Should five per cent appear too small
Be thankful I don’t take it all
‘Cause I’m the taxman, yeah I’m the taxman
If you drive a car, I’ll tax the street,
If you try to sit, I’ll tax your seat.
If you get too cold I’ll tax the heat,
If you take a walk, I’ll tax your feet.
Don’t ask me what I want it for
If you don’t want to pay some more
‘Cause I’m the taxman, yeah, I’m the taxman
Now my advice for those who die
Declare the pennies on your eyes
‘Cause I’m the taxman, yeah, I’m the taxman
And you’re working for no one but me.
Songwriters: George Harrison
Taxman lyrics © Sony/ATV Music Publishing LLC
For those of you that own your own business, here’s a quick reminder:
Return​​​​​ ​Due Date
December 2017 (monthly and quarterly)​ January 22, 2018
Annual (calendar year 2017)​ February 5, 2018
January 2018 February 20, 2018
February 2018 March 20, 2018

So, unless you own a business and have to file quarterly, why be in a hurry?  The only reason is if you are entitled to a refund.  And the only reason you would ever have a refund would be if you overpaid and/or didn’t sufficiently prepare to best balance your income and expenses.

It’s interesting that most of us don’t think about what we could do better, smarter, more effectively until April 15th looms.  By that time we have already lost the first quarter of the year.  Plus, it will take you another 45-60 days to fully implement your “this year” strategies.

What should you do today, in mid-January?  Everything that you can!  MileIQ, Hours Tracker and Quick Books “Self-Employed” (if you are) for your smartphone.  Every receipt should go somewhere other than your console, wallet/purse or the trash.  Good habits only take 21 days to become ingrained in us according to the often cited studies of Dr. Maxwell Maltz (A plastic surgeon in the 50s, the good doctor found a pattern that it took an average of 21 days for patients to fully accept their cosmetic changes. Seriously, that’s where the 21 days originated.)

The fact is that it takes longer than that to develop good habits.  So, now, in January is the time to get to busy so you can benefit from your work most of the year.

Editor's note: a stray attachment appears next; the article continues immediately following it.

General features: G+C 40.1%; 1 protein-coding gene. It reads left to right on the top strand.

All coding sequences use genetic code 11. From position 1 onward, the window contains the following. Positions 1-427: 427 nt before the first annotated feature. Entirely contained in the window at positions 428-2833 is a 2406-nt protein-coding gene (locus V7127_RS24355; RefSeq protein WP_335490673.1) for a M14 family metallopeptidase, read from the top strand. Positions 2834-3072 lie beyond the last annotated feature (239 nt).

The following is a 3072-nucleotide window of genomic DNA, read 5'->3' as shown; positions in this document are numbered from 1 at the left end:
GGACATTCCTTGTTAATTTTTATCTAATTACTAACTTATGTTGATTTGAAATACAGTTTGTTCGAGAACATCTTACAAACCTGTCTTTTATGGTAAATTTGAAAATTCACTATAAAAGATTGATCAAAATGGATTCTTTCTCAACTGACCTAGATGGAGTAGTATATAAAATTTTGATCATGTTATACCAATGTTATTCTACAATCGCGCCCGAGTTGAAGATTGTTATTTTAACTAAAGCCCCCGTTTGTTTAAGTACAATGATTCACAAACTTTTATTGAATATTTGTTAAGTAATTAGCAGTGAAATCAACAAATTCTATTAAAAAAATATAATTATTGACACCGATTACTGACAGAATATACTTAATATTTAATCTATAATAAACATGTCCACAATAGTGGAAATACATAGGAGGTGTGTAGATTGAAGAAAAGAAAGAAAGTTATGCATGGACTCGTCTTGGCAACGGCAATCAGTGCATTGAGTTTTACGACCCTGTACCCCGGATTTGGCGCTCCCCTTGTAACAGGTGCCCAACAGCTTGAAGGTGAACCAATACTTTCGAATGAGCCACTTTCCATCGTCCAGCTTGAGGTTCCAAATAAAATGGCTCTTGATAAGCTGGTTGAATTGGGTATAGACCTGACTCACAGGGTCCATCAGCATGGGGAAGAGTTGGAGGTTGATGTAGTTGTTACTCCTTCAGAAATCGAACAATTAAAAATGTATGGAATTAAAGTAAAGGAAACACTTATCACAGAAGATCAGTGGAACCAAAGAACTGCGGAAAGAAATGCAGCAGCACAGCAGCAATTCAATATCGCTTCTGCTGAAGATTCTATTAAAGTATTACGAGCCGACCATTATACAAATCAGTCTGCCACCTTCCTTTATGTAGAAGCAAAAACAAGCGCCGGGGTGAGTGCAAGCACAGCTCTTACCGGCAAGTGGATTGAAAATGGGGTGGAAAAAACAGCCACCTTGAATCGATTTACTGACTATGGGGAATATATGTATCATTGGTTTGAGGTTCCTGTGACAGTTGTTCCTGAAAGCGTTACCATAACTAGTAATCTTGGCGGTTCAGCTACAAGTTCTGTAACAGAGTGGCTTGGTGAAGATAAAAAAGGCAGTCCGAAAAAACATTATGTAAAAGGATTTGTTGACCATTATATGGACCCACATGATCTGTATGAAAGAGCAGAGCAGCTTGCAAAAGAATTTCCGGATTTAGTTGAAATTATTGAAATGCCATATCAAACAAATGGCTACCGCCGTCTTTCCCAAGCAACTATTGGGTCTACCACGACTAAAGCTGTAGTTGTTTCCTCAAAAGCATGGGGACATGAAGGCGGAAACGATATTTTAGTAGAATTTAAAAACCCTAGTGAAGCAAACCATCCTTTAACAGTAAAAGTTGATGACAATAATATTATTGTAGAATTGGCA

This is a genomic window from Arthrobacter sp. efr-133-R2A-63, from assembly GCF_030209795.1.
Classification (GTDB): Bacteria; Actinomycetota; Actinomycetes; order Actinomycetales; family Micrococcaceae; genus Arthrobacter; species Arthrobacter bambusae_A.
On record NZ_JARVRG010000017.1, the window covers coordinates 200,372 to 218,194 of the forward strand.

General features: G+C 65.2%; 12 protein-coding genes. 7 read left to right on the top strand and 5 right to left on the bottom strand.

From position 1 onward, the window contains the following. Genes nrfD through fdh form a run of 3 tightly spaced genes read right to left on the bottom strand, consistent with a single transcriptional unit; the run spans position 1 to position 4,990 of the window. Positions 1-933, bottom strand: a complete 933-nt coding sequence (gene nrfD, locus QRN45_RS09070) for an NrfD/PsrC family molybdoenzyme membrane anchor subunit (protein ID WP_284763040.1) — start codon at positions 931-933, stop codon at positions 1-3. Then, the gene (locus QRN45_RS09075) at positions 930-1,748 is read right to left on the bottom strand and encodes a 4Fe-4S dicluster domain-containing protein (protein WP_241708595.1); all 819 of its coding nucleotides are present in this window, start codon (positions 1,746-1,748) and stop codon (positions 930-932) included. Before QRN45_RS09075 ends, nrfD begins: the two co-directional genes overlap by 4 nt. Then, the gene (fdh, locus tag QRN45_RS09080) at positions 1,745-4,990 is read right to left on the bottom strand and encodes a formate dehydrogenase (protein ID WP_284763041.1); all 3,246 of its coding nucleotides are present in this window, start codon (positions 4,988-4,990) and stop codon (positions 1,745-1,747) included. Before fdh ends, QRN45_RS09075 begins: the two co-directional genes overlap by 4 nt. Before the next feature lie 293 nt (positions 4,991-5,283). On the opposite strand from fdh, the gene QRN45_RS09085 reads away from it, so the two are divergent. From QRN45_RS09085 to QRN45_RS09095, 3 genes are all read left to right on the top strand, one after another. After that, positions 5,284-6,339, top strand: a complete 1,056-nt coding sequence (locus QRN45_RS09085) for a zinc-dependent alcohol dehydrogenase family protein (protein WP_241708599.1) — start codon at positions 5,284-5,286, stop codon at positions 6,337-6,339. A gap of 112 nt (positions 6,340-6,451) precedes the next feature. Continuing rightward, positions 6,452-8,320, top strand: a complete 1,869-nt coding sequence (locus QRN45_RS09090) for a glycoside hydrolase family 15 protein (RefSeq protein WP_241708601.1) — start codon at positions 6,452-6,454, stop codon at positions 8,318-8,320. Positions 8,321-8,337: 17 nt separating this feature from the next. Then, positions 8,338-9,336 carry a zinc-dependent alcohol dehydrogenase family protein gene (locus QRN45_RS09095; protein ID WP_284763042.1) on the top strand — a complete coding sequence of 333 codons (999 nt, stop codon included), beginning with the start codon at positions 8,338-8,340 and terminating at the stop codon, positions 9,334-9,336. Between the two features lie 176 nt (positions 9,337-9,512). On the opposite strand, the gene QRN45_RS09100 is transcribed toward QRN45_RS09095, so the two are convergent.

Oh, and toward the end of this year….let’s say September…would be a great time to take stock in the present and develop some sound strategies and tactics for 2019!  It’ll be here before you know it and you’ll be fully prepared to make it your best!

What do you think?

 

 

bj

Cold Enough For Ya? (And other silly things people say)

Call them “ice breakers”. Call them filler for an uncomfortable silence.  Call them silly….OK, call them stupid.

From Facebook-

He:  “What does BRB mean?”

She:  “Be Right Back”

He:  “OK, I’ll wait”

Patron to the bartender-

“I can’t taste the vodka in this drink..”

(Bartender) “Well, maybe you’re an alcoholic.  No bartender pours less than an ounce an a half of alcohol in a drink.  So, you might want to order a double next time.”

Kim Kardashian-

“I have this, like, sixth sense where I can smell if someone has a cavity.”

 So, I suppose that there’s something to be said for the proverbial adage “Silence is Golden.” 

Whether it’s leading a team, interviewing for a job or in negotiating a deal, Silence is POWER.

Credit: Dr. Alex Lickerman article “The Effective Use of Silence” in Psychology Today (December 11, 2009)

With the caveat that power can always be abused, the effective use of silence can bestow many gifts, chief among them:

  1. The ability to listen effectively. Few do it well. Most of us engage in listening only as a way of waiting until it’s our turn to speak. If you can’t resist thinking about what you want to say when listening, focus instead specifically on being silent. You’ll be surprised how much your ability to concentrate will improve. And if you can stop focusing on what you want to say when listening (don’t worry; it won’t go anywhere you can’t find it) and instead concentrate entirely on what’s being said to you, then silence won’t just bring you a new skill; it will bring you new knowledge. Remember that listening is far more powerful than speaking. You learn nothing by saying something (which by definition you already know). Besides, how often are we really able to influence another’s behavior or beliefs by what we say?
  2. A clear view into the hearts of others. Silence gets you out of the way and creates a space others will fill in with themselves. A person’s personality becomes apparent in mere hours to days. Assessing a person’s character, on the other hand, takes months to years. But people remain themselves at every moment. An offhand comment made when you first meet someone may, in retrospect, be obviously representative of a large character defect (or virtue). If you employ silence to listen carefully to not only what people say but how they say it, you’ll find they’ll give themselves away to you constantly and enable you to understand their character far sooner than you would be able to otherwise. Having had years of practice interacting with and observing nuances in our fellow human beings’ expression and tone has made our intuition far more accurate than we often believe. It only requires your silence to give full play to its power.